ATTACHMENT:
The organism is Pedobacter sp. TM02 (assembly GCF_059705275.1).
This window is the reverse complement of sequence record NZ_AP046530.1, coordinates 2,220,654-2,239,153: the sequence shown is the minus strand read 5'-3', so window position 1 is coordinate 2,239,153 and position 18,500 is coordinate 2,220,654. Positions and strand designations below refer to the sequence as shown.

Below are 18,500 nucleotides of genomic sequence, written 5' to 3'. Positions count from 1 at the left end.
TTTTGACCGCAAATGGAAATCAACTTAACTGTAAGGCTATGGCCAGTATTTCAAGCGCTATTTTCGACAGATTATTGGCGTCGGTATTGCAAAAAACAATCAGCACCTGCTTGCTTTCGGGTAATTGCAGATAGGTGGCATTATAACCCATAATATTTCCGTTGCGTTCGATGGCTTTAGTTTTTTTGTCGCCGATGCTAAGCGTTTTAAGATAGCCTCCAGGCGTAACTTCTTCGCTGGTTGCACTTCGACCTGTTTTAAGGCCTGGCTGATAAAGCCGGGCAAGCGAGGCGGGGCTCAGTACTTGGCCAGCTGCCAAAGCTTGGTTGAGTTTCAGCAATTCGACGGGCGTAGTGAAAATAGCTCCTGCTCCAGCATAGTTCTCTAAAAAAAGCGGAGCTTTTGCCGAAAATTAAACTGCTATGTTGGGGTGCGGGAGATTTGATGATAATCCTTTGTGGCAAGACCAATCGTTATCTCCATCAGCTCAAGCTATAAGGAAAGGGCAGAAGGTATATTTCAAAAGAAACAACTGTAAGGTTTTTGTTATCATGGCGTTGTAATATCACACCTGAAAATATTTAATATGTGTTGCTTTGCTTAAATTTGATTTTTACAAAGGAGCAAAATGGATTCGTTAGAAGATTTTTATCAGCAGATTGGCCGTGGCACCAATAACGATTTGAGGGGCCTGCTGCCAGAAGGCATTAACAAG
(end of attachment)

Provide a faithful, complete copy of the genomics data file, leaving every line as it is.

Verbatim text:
The organism is Pedobacter sp. TM02 (assembly GCF_059705275.1).
This window is the reverse complement of sequence record NZ_AP046530.1, coordinates 2,220,654-2,239,153: the sequence shown is the minus strand read 5'-3', so window position 1 is coordinate 2,239,153 and position 18,500 is coordinate 2,220,654. Positions and strand designations below refer to the sequence as shown.

Below are 18,500 nucleotides of genomic sequence, written 5' to 3'. Positions count from 1 at the left end.
TTTTGACCGCAAATGGAAATCAACTTAACTGTAAGGCTATGGCCAGTATTTCAAGCGCTATTTTCGACAGATTATTGGCGTCGGTATTGCAAAAAACAATCAGCACCTGCTTGCTTTCGGGTAATTGCAGATAGGTGGCATTATAACCCATAATATTTCCGTTGCGTTCGATGGCTTTAGTTTTTTTGTCGCCGATGCTAAGCGTTTTAAGATAGCCTCCAGGCGTAACTTCTTCGCTGGTTGCACTTCGACCTGTTTTAAGGCCTGGCTGATAAAGCCGGGCAAGCGAGGCGGGGCTCAGTACTTGGCCAGCTGCCAAAGCTTGGTTGAGTTTCAGCAATTCGACGGGCGTAGTGAAAATAGCTCCTGCTCCAGCATAGTTCTCTAAAAAAAGCGGAGCTTTTGCCGAAAATTAAACTGCTATGTTGGGGTGCGGGAGATTTGATGATAATCCTTTGTGGCAAGACCAATCGTTATCTCCATCAGCTCAAGCTATAAGGAAAGGGCAGAAGGTATATTTCAAAAGAAACAACTGTAAGGTTTTTGTTATCATGGCGTTGTAATATCACACCTGAAAATATTTAATATGTGTTGCTTTGCTTAAATTTGATTTTTACAAAGGAGCAAAATGGATTCGTTAGAAGATTTTTATCAGCAGATTGGCCGTGGCACCAATAACGATTTGAGGGGCCTGCTGCCAGAAGGCATTAACAAG